Alberta manufacturers‘ productivity growth is the lowest in Canada.
With the price of crude in the neighbourhood of $77 to $80 a barrel, Alberta’s oil industry is enjoying renewed prosperity, but the province’s manufacturing sector needs to do something about its productivity performance, which is why the Edmonton-based Productivity Alberta was formed in 2008.
Despite the province’s success in the energy sector this specialized unit of the Alberta government says the province’s productivity growth, over the longer run, has been the lowest in Canada and lags most developed economies.
Not that Canada’s performance has been all that hot. Between 2005 and 2009, Canada’s total labour productivity growth advanced just 0.1% per year, the second worst among G-7 countries after Italy, according the New York-based Conference Board.
There are several factors contributing to Alberta’s poor performance:
• slow or no adoption of new processes and technologies to enhance efficiency;
• inadequate investment in machinery, equipment and technology;
• lack of innovation to enable the creation of new products and technologies; and
• lagging workplace re-organization and worker training.
“Before the economic dip, we found many Alberta businesses didn’t have the time to poke their heads up and look at the efficiencies of their operations,” says Lori Schmidt, senior director of Productivity Alberta. “Even though Alberta companies were at capacity, their bottom lines were shrinking, but they were also seeing more domestic and global competition moving into their markets.”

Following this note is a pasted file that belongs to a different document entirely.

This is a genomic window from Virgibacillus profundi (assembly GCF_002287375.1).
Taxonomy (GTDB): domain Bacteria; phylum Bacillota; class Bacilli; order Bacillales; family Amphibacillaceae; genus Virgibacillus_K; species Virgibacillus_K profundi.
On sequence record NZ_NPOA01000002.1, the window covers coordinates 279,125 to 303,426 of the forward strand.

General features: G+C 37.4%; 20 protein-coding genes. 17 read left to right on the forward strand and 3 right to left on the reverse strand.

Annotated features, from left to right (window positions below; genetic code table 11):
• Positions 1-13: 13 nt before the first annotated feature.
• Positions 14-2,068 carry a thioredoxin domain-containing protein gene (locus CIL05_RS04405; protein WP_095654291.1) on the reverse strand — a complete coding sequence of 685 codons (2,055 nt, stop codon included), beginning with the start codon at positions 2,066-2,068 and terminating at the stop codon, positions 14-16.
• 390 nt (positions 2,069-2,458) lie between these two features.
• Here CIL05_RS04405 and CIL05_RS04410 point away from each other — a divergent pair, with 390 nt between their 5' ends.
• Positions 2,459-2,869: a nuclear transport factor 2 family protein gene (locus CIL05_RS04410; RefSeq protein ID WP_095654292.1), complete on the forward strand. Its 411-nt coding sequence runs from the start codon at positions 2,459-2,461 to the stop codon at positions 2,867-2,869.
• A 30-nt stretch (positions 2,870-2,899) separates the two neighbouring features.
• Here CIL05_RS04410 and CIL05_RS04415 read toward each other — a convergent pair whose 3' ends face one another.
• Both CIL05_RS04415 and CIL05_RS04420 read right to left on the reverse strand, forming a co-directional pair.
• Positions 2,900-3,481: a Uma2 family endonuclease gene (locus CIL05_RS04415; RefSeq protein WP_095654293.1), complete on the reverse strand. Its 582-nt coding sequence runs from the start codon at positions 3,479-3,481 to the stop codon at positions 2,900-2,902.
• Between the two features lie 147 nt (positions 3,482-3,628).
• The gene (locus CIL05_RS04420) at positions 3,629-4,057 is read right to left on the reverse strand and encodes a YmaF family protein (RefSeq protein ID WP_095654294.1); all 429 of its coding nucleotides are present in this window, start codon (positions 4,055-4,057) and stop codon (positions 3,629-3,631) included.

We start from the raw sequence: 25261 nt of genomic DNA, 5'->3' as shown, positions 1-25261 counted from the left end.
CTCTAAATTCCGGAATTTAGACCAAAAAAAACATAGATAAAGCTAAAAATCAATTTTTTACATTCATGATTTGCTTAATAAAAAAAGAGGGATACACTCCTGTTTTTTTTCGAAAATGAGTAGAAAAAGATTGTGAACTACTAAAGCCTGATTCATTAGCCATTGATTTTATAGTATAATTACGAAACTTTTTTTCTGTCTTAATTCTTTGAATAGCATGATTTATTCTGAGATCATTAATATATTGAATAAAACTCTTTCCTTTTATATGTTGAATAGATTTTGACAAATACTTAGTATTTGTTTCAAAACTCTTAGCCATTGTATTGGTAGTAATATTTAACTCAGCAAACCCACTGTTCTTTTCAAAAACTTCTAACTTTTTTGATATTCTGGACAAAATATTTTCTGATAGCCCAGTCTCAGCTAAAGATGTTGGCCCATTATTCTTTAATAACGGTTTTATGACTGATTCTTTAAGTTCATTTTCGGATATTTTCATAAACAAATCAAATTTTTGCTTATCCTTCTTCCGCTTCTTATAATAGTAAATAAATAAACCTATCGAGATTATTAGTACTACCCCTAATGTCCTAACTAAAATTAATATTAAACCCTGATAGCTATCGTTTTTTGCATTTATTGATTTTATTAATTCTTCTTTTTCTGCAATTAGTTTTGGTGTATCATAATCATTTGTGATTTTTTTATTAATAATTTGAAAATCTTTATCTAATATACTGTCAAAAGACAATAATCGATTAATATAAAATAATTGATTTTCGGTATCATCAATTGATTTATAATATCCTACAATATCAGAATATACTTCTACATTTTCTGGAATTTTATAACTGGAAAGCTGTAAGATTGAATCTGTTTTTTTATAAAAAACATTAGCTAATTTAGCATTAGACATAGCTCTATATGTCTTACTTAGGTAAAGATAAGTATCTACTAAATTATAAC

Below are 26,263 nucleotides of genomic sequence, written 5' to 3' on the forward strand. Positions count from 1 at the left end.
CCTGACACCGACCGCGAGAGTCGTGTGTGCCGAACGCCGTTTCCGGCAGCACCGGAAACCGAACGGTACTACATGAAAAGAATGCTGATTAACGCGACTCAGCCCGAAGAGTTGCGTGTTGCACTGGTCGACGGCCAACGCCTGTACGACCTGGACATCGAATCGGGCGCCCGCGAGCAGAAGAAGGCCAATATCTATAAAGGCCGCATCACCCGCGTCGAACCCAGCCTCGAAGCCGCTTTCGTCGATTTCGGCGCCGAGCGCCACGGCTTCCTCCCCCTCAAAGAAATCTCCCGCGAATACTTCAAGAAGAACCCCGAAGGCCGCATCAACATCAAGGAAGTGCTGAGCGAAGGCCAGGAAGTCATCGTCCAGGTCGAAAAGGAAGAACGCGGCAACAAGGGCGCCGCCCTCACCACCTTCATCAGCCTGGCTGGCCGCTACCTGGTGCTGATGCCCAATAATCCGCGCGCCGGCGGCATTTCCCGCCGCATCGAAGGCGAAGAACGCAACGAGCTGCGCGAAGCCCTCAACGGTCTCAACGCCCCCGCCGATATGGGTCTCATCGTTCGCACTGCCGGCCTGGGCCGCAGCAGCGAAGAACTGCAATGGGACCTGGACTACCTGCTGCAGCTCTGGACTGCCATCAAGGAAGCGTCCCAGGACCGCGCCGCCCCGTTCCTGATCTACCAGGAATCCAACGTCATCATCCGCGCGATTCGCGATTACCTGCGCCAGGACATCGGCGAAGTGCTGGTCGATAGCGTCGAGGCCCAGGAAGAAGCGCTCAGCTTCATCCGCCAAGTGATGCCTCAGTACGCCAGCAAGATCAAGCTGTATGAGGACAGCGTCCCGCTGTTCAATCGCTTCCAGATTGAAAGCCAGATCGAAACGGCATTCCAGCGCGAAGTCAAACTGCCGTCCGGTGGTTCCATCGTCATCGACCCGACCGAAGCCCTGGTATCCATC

The unit began with the input of more than 200 of the province’s businesses, which helped craft the menu of resources and services available to companies, including a useful online benchmarking assessment tool (www.productivityalberta.ca).
“We became the connection point to help Alberta companies help themselves,” says Schmidt. “This involves assessing their productivity within their organizations and connecting them to information and tools. We collaborate with private and public sector companies, organizations and the federal government to drive manufacturing productivity.”
To improve innovation and competitiveness, Schmidt recommends Alberta manufacturers implement lean strategies that include the use of new automation and technology. Productivity Alberta helps firms get started on the “lean journey” with its Process Improvement Services Unit, a productivity enhancement program with Northern Alberta Institute of Technology (NAIT) and through pilot projects.